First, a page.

Saturday, July 18, 2009

RMNP Conditions - July 17th, 2009

"The pleasure of risk is in the control needed to ride it with assurance so that what appears dangerous to the outsider is, to the participant, simply a matter of intelligence, skill, intuition, coordination…in a word, experience. Climbing in particular, is a paradoxically intellectual pastime, but with this difference: you have to think with your body. Every move has to be worked out in terms of playing chess with your body. If I make a mistake the consequences are immediate, obvious, embarrassing, and possibly painful. For a brief period I am directly responsible for my actions. In that beautiful, silent, world of mountains, it seems to me worth a little risk."
—A. Alvarez

I was thinking more about the Pat Ament quote from last week, stumbled across this one, and found it relevant. Our society, our culture, the times, whatever you want to blame it on, the prevailing authority pushes us toward a never-ending pursuit of security. The idea is that we can somehow increase our longevity and enjoyment of life by curbing any experience that might put us in harm’s way. Ironically, the successes of real life are found on the edge and not in some expensive, self-created cage, stamped and approved by our peers or society. To poorly paraphrase an oft-used quote, “A ship is safe in the harbor but that’s not where is was made to be.”

The foreseeable forecast is brilliant. Warm temps and clear, sunny days are staying around for the next week. It looks like there may be a couple of rainy days before the end of the month but by then maybe we’ll all be happy for something to cool us off. The high snow-melt is pretty much over and one can already see the rivers starting to subside from their full and frothy banks. Here in Estes, the wilflowers are still in full bloom, looking like nature’s fireworks only spread over the landscape instead of obscuring the stars and much more lasting. Alpine rock season is pretty much in full swing at this point; a visit to many of the popular trailheads at 3:00 or 4:00 in the morning will confirm this with 3-4 parties hurridly stuffing their packs by headlamp.

I climbed the Cathedral Wall last week for the my first time, via a route called “Tourist Tragedy,” a 5.9 or 5.10a depending on what you choose. A relatively short approach, almost 1000’ of climbing, and a fabulous view of the rising sun under wispy skies made for a magical morning. The next day we were up on the “South Ridge” of Notchtop, also my first time on that peak. I didn’t know this route was so popular but rather supposed it kind of an obscurity compared to the Petit, Hallet, or the Diamond. An early start is advised. Fun climbing on an exposed wall, the “South Ridge” is a must do if you’re climbing at the grade.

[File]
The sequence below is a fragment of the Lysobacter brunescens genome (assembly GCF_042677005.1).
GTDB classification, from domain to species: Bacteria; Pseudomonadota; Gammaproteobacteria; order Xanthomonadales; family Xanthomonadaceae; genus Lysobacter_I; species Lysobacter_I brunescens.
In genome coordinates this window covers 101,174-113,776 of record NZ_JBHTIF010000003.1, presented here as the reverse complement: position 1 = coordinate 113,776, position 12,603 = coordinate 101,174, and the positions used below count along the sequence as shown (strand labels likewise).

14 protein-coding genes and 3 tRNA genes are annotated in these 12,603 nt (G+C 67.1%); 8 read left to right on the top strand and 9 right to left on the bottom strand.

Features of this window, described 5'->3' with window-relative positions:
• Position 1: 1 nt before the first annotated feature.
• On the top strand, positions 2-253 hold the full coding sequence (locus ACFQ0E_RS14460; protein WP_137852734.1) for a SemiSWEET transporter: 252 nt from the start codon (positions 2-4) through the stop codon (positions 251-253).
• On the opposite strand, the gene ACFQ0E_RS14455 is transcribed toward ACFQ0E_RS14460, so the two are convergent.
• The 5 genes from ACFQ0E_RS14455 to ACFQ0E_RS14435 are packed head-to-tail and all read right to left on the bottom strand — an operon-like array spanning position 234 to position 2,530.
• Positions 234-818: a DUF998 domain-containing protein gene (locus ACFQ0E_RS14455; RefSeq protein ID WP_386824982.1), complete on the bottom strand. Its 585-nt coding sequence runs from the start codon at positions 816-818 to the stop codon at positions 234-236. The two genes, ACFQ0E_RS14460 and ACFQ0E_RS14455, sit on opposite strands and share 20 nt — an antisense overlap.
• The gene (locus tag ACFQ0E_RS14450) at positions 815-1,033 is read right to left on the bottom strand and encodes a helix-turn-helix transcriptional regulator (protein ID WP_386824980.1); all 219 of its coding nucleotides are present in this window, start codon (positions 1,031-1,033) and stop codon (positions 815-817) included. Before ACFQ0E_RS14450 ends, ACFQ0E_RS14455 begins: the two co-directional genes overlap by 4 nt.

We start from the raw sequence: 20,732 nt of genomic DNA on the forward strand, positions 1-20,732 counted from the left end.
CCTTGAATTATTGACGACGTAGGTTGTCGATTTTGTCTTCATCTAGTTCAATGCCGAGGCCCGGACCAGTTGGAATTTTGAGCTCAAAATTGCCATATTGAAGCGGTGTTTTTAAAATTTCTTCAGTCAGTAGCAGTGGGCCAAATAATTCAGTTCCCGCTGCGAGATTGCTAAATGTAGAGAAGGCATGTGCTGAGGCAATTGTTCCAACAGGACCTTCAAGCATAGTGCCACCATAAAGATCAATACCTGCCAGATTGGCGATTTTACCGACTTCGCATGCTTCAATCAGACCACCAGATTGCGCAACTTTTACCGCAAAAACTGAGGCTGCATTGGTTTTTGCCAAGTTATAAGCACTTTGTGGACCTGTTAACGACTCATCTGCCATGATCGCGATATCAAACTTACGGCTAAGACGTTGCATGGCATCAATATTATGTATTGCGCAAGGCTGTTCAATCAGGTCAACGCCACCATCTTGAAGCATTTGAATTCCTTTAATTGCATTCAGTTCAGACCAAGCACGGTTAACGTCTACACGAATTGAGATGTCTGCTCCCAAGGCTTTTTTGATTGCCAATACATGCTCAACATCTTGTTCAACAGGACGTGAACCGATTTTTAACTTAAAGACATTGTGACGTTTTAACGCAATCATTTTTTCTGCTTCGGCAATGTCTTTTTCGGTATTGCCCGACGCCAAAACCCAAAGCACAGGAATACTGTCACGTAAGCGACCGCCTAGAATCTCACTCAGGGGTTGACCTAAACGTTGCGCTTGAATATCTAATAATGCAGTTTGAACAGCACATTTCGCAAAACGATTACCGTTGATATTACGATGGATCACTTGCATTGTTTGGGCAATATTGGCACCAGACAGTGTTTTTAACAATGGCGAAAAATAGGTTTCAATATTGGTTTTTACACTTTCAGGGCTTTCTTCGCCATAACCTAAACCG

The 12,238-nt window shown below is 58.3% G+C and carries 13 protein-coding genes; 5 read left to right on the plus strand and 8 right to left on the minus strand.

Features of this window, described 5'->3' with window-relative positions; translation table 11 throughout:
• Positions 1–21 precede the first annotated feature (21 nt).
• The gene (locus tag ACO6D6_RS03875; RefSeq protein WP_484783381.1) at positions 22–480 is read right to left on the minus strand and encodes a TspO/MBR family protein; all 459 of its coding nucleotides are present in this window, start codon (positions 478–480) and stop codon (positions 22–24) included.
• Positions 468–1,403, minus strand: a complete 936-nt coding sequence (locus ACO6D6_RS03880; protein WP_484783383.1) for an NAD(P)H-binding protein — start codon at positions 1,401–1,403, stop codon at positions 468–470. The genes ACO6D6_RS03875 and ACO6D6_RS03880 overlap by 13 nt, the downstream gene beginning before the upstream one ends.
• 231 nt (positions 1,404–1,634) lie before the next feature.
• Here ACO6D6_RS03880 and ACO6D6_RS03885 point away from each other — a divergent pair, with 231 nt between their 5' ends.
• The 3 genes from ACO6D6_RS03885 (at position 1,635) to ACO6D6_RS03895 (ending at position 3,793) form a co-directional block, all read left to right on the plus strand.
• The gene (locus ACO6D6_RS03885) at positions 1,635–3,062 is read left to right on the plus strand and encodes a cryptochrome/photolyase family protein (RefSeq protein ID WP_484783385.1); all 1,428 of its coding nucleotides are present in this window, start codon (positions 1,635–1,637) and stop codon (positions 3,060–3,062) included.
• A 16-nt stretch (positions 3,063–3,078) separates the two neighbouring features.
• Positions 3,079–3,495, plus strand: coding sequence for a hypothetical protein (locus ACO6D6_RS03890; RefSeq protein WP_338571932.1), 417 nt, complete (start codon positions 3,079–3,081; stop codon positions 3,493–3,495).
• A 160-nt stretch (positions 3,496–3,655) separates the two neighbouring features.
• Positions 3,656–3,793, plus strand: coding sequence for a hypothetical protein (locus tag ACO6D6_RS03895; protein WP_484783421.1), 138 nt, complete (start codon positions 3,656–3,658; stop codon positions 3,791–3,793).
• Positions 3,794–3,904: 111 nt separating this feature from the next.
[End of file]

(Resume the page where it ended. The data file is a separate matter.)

Timberline Falls and area is still very wet, though not flowing quite as full as two weeks ago. You may be able to to get to Sky Pond with dry feet. There is still some snow that needs crossing to get there, but not much by now.

A party was up on “D7” on the Diamond recently and reported that having mountaineering gear for the N. Chimney was a bonus. Apparently unable to complete to route due to wet conditions, the party also reported that the N. Chimney was very loose and “was the worst it’s been in the last 15 years” or something along those lines. Lambslide is all snow, no ice poking through, and there is still some snow on Broadway and in the Notch Couloir. All routes on the Diamond have reportedly been wet with the possibly exception of the Yellow Wall. The approach to Chasm Lake has been made a bit easier by the Park staff digging a 3-4’ deep trench along the final snow traverse to Chasm Meadows. Thanks guys! From where I’m sitting right now, I can see quite a bit of snow on Longs’ North Face still, although always receding. The Trough still has some snow but the Narrows and Homestretch are snow-free at this point.

The approach to Notchtop requires a bit of snow crossing at the Banana Bowls area but otherwise is easy going right up to the base of the climbing. There is very little, if any, snow on the walk-off descent although the rappels are a nice way to go as well. From Notchtop I got a good look at the Ptarmigan Fingers area and it’s looking really good right now. Lots of route options and fun alpine snow climbing to be had.

Two weeks ago, it sounds like the “Culp-Bossier” on Hallet was completely soaked. The latest is that pretty much everything is dry with only minimal amounts of seepage. CMS Guide Mark Kelly was on “Better Than Love” and “Love” and reported dry conditions all the way. He also mentioned to be watchful about loose blocks.

One thing many of the alpine guides have been warning each other about via e-mail this season has been the amount of loose rock. While there is always loose rock in the alpine, it seems to be a bit worse this year than usual. On pretty much every alpine route I’ve climbed this summer, there has been substantial loose rock to contend with. While rapping down from Notchtop the other day, I saw a huge oven-sized-but-maybe-truck-sized boulder smashing down the Notchtop Couloir, melted out of the mountain from above. It seems that the more-wet-than-usual spring has had an ill effect on the bonding quality of many alpine rock routes.

As conditions begin to stabilize in the Park, these conditions reports will be less and less frequent, in case you haven’t noticed. Internally, we guides do a great job of keeping each other updated on conditions we see while working in the Park. However, it’s always helpful to know what you’re seeing out there too. So if you have any info you’d like to pass along or if you have any questions, please shoot me an e-mail at I’d be happy to hear from you!

Andrew Councell is a CMS Guide with shrimpy T-Rex arms and year-round Estes Park resident


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